​Formalizing client communications

Are advisors communicating effectively today to ensure long-term business success?

​Formalizing client communications
New research out of the U.S. suggests advisers are not taking the necessary steps to communicate effectively with clients. Such is the conclusion in the recently released 2014 Trends in Client Communication Study from the FPA Research and Practice Institute.

According to the study there is a “major gap" in today's financial advisory businesses around communications with the spouses and children of boomer clients.  
"Baby Boomers and retirees are target clients for many advisers," says Valerie Porter, director of the FPA Research and Practice Institute. "To offset client and asset attrition inherent in that group, advisers would be wise to build relationships with that group's survivors, and to diversify their practices with younger clients to ensure the long-term viability of their businesses."

That is, as primary family contacts age and die, advisors need to have communication with the rest of the family to ensure those business lines continue. “Advisers may be doing themselves a disservice by not insisting on meeting with their clients and their spouses/partners,” according to the report. “When the ‘financial spouse’ passes away, the ‘non-financial spouse’ may choose to take their assets to another adviser or to someone with whom they have established rapport.”

Putting that theme into numbers:

The study finds that 18% of advisers say that fewer than half of their married clients meet as a couple and 48% say that fewer than three quarters of their clients meet as a couple.

A minority of advisers (42%) are proactively trying to attract younger prospects and even fewer (34% ) are proactively working to build relationships with the children of existing clients.

“Without a focus on building relationships with the younger professional/family or the adult children of existing clients, many advisers are going to fall short on building profitable businesses for the long-term,” according to the report.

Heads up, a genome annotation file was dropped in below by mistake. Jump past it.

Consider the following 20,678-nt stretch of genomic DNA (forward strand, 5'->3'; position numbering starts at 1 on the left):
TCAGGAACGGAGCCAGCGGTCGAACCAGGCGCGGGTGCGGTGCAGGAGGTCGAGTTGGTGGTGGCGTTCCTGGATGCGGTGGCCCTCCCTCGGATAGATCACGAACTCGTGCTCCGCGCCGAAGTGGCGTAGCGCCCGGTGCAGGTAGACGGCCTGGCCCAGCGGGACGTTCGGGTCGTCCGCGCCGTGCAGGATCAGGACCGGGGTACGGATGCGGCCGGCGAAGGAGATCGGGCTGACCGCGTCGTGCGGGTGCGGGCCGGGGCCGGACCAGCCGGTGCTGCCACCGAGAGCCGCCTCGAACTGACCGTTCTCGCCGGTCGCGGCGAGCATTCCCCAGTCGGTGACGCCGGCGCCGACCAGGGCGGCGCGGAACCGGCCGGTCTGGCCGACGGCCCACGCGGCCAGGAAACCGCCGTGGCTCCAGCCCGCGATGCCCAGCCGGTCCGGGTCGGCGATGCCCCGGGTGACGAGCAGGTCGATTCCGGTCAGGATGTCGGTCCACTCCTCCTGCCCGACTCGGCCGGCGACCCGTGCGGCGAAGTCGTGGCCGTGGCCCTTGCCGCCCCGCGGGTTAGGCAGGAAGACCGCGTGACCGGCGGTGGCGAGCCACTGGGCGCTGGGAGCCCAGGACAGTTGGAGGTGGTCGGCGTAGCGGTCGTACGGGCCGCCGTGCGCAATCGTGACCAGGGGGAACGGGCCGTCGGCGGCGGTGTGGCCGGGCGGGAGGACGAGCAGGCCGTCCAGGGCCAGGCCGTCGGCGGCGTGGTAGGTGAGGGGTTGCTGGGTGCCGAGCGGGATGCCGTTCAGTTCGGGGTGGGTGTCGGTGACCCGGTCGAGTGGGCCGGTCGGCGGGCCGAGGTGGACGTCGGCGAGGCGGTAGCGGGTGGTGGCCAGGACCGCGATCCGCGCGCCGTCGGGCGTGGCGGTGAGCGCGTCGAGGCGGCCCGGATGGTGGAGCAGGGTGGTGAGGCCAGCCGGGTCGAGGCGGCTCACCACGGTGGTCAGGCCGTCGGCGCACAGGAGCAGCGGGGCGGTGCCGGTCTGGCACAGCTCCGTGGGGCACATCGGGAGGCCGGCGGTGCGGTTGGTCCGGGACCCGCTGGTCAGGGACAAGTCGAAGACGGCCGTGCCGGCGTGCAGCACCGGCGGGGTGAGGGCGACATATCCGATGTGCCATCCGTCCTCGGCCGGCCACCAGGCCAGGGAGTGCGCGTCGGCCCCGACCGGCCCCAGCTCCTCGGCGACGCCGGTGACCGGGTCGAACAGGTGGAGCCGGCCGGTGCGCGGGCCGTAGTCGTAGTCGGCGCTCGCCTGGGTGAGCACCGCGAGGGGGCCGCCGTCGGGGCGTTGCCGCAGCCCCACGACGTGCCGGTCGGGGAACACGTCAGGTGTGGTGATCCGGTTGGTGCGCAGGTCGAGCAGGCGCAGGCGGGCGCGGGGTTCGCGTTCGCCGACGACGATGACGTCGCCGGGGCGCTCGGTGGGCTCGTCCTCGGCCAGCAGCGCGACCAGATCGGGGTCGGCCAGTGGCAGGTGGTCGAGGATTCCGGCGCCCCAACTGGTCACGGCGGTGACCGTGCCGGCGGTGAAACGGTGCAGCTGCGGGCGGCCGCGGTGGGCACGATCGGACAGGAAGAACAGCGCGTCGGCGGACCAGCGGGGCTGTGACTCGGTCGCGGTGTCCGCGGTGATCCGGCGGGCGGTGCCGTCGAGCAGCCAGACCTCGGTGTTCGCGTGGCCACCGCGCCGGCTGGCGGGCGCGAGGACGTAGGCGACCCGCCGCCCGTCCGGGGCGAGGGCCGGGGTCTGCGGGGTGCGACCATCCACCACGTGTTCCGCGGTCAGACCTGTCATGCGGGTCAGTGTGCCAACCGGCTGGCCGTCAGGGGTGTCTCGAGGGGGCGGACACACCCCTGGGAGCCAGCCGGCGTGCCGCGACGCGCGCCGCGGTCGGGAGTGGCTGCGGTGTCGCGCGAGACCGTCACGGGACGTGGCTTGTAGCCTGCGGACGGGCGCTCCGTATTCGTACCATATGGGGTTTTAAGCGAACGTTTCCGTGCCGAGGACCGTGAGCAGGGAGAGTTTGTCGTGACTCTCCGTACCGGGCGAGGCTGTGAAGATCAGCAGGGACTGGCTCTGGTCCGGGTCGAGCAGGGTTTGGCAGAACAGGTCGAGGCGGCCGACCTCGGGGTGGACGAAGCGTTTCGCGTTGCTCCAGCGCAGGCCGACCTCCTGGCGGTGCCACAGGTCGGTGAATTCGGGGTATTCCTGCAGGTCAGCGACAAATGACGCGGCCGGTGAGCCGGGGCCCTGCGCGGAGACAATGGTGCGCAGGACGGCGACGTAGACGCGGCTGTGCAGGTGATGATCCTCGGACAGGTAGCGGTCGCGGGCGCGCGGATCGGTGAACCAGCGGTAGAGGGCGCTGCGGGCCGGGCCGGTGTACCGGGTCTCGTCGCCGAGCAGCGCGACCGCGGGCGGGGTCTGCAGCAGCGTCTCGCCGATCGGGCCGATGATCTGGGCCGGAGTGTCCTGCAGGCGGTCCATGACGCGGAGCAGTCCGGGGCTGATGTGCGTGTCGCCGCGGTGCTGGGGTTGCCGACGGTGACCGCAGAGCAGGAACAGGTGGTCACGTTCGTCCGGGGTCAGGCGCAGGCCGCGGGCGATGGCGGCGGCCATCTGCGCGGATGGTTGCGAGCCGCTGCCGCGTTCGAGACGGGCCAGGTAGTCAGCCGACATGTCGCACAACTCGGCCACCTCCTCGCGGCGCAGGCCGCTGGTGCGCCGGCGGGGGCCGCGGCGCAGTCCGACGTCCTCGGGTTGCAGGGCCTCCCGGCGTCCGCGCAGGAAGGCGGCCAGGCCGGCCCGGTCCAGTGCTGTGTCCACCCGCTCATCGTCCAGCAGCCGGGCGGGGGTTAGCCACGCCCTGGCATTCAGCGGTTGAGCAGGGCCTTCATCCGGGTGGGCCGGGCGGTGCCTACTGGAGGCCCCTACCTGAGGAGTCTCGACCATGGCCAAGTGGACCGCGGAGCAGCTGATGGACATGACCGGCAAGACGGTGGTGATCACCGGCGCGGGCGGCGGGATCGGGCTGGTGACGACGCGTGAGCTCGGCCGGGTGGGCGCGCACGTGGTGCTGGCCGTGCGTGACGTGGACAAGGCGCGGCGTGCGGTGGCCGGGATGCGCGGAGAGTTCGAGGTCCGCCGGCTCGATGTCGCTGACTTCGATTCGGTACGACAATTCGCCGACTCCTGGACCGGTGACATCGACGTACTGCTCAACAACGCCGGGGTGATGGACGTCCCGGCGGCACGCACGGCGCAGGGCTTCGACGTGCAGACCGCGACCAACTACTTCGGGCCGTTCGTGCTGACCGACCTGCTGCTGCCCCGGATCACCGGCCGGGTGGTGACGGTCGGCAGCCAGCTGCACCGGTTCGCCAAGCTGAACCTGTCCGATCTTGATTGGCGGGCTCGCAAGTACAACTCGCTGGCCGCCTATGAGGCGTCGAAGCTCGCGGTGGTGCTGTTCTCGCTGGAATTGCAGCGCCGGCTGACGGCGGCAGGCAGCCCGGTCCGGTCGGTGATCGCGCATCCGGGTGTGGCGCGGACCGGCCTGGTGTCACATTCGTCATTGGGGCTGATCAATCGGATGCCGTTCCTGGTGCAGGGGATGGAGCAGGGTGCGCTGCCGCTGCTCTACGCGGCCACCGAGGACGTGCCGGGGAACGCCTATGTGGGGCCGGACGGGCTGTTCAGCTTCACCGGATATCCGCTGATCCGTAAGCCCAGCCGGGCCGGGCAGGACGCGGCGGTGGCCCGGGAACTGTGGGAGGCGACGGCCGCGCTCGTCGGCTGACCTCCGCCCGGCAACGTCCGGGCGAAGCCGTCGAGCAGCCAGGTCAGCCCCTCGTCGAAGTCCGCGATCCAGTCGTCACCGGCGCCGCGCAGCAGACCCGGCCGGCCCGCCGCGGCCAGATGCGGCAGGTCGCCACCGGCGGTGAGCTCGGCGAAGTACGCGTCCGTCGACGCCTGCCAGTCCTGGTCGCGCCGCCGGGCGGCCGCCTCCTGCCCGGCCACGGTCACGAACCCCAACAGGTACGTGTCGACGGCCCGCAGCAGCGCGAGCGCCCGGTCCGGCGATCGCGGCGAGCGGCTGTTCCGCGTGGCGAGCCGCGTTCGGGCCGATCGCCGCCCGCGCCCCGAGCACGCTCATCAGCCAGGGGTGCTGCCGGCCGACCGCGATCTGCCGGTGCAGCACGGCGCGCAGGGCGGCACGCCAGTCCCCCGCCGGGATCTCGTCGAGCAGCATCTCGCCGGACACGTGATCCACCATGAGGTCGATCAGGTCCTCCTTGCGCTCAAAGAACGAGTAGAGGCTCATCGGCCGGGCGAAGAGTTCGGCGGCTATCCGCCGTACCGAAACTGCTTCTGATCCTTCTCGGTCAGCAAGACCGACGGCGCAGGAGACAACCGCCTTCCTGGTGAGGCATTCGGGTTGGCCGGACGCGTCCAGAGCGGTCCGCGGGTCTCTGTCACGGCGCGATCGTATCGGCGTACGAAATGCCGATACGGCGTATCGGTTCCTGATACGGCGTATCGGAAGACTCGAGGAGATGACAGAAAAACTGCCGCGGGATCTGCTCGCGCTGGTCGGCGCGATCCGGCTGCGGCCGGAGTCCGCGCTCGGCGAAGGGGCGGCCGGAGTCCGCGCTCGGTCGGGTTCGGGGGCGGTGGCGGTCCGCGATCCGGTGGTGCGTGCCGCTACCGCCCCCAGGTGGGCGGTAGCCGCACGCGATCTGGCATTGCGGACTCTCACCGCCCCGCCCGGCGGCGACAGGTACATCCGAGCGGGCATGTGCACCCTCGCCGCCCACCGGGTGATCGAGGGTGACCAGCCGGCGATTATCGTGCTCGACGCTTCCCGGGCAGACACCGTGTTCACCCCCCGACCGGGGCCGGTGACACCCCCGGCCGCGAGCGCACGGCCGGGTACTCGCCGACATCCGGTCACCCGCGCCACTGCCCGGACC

Also in the report is an analysis of the “formalization” of communications—are there explicit rules and procedures for communicating with clients? Interestingly, it seems female advisors do a better job of this.  

Fifty-six percent of advisors have formally defined service standards in place, which, according to the report “might include such things as frequency of contact or response time to clients.” Female advisers are somewhat more likely to define service standards (66 percent) compared to men (53 percent).

Only 30 percent of all advisers indicate that they review and reinforce service standards, with their clients, on an on-going basis; 44% say they communicate them when the client starts to work with the firm.

Sixty-eight percent of advisors say they gather feedback from clients in some form, with informal feedback as the primary method. Female advisers and younger advisers (under age 40) are more likely to gather feedback from clients (77%) compared to male advisors (65%).

Larger businesses are more likely to define service standards; 64 percent of those with $250m+  in assets under management say they do.

In firms with multiple advisers, 56 percent say the standards are consistent across all advisers. Of those advisers who do formally define service standards, just under half (46 percent) have a process in place to track if they have effectively delivered on those standards; another 41 percent indicate they have an informal tracking process.